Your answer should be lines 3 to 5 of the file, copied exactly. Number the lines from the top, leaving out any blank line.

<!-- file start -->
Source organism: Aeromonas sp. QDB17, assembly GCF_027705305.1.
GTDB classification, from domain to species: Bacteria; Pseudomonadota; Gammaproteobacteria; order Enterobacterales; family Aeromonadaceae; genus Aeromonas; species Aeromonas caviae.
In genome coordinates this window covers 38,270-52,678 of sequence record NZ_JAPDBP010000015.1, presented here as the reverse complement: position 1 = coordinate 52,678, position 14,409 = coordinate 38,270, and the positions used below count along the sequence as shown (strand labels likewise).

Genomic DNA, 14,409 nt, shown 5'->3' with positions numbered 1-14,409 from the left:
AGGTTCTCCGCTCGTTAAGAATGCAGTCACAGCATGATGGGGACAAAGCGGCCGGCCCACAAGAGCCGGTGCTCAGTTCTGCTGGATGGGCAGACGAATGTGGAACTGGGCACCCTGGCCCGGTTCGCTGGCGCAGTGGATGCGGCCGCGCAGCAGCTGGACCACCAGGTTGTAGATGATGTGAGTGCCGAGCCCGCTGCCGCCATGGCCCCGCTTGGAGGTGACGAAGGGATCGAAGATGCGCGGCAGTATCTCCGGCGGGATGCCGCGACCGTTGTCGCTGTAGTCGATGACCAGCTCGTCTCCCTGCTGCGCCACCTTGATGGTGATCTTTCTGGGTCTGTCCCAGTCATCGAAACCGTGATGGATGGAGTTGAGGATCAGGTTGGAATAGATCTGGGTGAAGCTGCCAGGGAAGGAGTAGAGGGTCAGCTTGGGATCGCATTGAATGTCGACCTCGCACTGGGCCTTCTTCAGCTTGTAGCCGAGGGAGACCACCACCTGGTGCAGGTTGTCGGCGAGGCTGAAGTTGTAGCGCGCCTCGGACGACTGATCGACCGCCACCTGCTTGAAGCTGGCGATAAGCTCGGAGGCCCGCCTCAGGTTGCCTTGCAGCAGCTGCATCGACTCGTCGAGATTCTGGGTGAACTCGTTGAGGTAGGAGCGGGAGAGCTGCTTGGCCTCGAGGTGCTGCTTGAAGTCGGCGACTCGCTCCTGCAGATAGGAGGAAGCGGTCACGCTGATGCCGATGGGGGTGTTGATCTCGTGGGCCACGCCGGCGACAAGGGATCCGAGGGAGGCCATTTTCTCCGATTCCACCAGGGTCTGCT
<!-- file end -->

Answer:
In genome coordinates this window covers 38,270-52,678 of sequence record NZ_JAPDBP010000015.1, presented here as the reverse complement: position 1 = coordinate 52,678, position 14,409 = coordinate 38,270, and the positions used below count along the sequence as shown (strand labels likewise).

Genomic DNA, 14,409 nt, shown 5'->3' with positions numbered 1-14,409 from the left:
AGGTTCTCCGCTCGTTAAGAATGCAGTCACAGCATGATGGGGACAAAGCGGCCGGCCCACAAGAGCCGGTGCTCAGTTCTGCTGGATGGGCAGACGAATGTGGAACTGGGCACCCTGGCCCGGTTCGCTGGCGCAGTGGATGCGGCCGCGCAGCAGCTGGACCACCAGGTTGTAGATGATGTGAGTGCCGAGCCCGCTGCCGCCATGGCCCCGCTTGGAGGTGACGAAGGGATCGAAGATGCGCGGCAGTATCTCCGGCGGGATGCCGCGACCGTTGTCGCTGTAGTCGATGACCAGCTCGTCTCCCTGCTGCGCCACCTTGATGGTGATCTTTCTGGGTCTGTCCCAGTCATCGAAACCGTGATGGATGGAGTTGAGGATCAGGTTGGAATAGATCTGGGTGAAGCTGCCAGGGAAGGAGTAGAGGGTCAGCTTGGGATCGCATTGAATGTCGACCTCGCACTGGGCCTTCTTCAGCTTGTAGCCGAGGGAGACCACCACCTGGTGCAGGTTGTCGGCGAGGCTGAAGTTGTAGCGCGCCTCGGACGACTGATCGACCGCCACCTGCTTGAAGCTGGCGATAAGCTCGGAGGCCCGCCTCAGGTTGCCTTGCAGCAGCTGCATCGACTCGTCGAGATTCTGGGTGAACTCGTTGAGGTAGGAGCGGGAGAGCTGCTTGGCCTCGAGGTGCTGCTTGAAGTCGGCGACTCGCTCCTGCAGATAGGAGGAAGCGGTCACGCTGATGCCGATGGGGGTGTTGATCTCGTGGGCCACGCCGGCGACAAGGGATCCGAGGGAGGCCATTTTCTCCGATTCCACCAGGGTCTGCT